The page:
Scarpa Marmolada Trek



Named after the highest summit in the Dolomites the Scarpa Marmolada is billed as a rugged treking/scrambling boot – ideal for a spot of via-ferrata.

Footwear wise I tend to oscillate between the extremes of ultralight trail running shoes in summer, spring and autumn and full on rigid winter boots like the Scarpa Mount Blanc Pros for winter climbing duties. Reviewing the Scarpa Marmolada Trek has been a new departure for me and to begin with I wasn’t sure where they would fit it my footwear wardrobe. I rarely use a boot to walk into a multi-pitch climb unless I’m going to ab back to the base as they are too bulky to bring along for the walk off and outside the winter months I’m happy to sacrifice dry feet for the lightness and comfort of trail shoes.

An ideal Via Ferrata boot

When the Marmoladas arrived I was struck by their relative lightweight and the rather fetching green colour (shallow I know!). Once I’d put them on they really began to win me over, they were so comfortable! They are actually wider fitting than the Mount Blanc Pros and make use of another version of Scarpa’s Sock-Fit technology, SOCK-FIT XT, with lacing down to the toes and tape ‘speed-lacing’ eyelets it’s a cinch (sorry) to tighten or loosen the boot and achieve a perfect fit. In fact they feel like a slightly overbuilt approach shoe rather than a stiff boot when you lace them up. I’ve worn them with everything from a light cycling sock through to chunky winter climbing socks and been able to achieve a comfortable and secure fit. The boots are constructed with a combination of materials, Schoeller L-Tech with an Outdry lining laminated to it, suede reinforcing and a Cocona 37.5 comfort lining. The combination of the Schoeller L-Tech, Outdry and Cocona 37.5 do seem to add up to a highly breathable and very waterproof combination. The construction also seems to reduce the amount of sodden material after getting an inadvertent ‘boot-full’ and the boots dried noticeably quicker than several similar models in the hut’s drying room.

Slipper-like comfort for moorland and woodland walks.

In use The Marmolada Trek proved to be versatile, comfortable and so far very durable. They are light and flexible enough for casual walks on the moors here in Yorkshire with the bonus of a highly waterproof design so no damp feet from wet peaty paths and long grass. However in more rugged alpine terrain they provide good edging support and underfoot protection. A very wet day in the Ecrin this summer meant an enforced damp day via ferrata and the Marmoladas were perfect, not only performing brilliantly underfoot but keeping my feet dry a real bonus and the Vibram Mulaz S sole coping with the slippery muddy paths linking section along the gorge.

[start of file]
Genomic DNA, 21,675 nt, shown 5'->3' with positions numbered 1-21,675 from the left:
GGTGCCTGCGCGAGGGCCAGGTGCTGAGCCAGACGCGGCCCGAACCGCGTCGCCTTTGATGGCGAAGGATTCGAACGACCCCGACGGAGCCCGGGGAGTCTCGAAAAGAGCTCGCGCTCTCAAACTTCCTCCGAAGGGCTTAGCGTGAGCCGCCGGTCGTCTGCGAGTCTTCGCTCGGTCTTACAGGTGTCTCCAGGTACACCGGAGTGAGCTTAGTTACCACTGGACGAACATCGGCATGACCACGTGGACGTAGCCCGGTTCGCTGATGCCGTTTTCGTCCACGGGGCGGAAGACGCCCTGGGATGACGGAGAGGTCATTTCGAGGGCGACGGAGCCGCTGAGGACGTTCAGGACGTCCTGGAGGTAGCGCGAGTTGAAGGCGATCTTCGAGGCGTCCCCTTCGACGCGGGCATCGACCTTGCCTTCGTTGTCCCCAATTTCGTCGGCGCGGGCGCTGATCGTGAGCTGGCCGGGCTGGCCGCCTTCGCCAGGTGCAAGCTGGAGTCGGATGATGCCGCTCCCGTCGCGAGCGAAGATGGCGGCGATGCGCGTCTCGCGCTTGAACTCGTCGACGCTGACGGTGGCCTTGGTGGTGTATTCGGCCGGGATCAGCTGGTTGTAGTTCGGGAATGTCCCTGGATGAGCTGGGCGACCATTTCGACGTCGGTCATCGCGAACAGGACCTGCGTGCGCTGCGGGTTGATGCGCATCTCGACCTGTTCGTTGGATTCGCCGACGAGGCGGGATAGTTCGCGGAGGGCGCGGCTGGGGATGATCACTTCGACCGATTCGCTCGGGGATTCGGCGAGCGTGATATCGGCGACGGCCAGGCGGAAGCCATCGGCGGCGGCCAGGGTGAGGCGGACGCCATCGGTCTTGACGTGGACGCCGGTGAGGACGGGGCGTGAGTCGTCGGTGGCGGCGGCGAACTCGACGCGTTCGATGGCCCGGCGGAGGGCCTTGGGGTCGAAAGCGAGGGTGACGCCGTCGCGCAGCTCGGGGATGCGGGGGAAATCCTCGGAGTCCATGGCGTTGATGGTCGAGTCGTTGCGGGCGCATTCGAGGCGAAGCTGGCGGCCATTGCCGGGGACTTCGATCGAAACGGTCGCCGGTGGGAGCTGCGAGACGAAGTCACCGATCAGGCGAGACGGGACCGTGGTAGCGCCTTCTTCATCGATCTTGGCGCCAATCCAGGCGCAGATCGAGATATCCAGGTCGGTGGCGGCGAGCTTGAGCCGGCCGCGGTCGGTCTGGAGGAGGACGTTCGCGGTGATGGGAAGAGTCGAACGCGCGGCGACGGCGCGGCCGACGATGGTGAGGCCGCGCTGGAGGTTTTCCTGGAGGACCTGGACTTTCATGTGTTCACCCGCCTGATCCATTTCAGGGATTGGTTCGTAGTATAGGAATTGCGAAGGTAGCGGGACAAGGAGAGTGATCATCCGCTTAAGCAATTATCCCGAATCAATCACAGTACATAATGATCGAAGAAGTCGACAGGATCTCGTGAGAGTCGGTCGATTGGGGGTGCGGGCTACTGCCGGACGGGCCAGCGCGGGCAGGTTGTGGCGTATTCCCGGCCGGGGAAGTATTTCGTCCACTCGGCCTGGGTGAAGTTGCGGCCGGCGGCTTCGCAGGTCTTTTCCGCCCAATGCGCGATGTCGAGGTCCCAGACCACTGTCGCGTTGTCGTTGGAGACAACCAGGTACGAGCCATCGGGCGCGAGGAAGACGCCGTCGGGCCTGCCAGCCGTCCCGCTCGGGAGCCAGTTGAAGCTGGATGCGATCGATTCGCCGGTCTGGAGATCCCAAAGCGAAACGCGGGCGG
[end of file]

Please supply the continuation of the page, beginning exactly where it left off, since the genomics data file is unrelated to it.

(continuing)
Via Feratta action (ignore the dubious improvised death sling leash)

There are no major negatives with the Scarpa Marmolada Treks, they are a versatile boot that can cope with via ferratas, scrambling, mountain or moorland walking and would make an excellent trekking boot especially if you appreciate a broader fit. The Marmoladas are available in continental full sizes so you get fine tuning to around 3/4 of an English size but not the 1/2 continental sizes available with Scarpa’s full on mountain boots. Having said that if you were looking for more mountain orientated performance then the Scarpa Rebel Lite is just a couple of Krabs heavier and provides full B2 crampon compatibility but with a narrower toe fit. You can also find lighter (and cheaper) trekking boots but none that I have seen so far that blend the all round performance, quality and comfort of the Marmolada Trek.

PS Looking at the Scarpa UK website it looks like the green colourway is currently unavailable which is a shame for all us kit co-ordinators out there 😉

RRP £199


RiCGR_RichMugchie is the enthusiastic amateur of the team. Enjoying all aspects of climbing but especially alpine, winter and his local grit . Having managed to survive the vagaries of both fluorescent Koflachs and rainbow tights in the 80s he looks forward to an even more stylish future. A shady past in mountain marathons and adventure races, including the Marathon des Sables, means he’s an advocate of fast and light. Though the former is debatable if you’ve seen him on a tricky lead!

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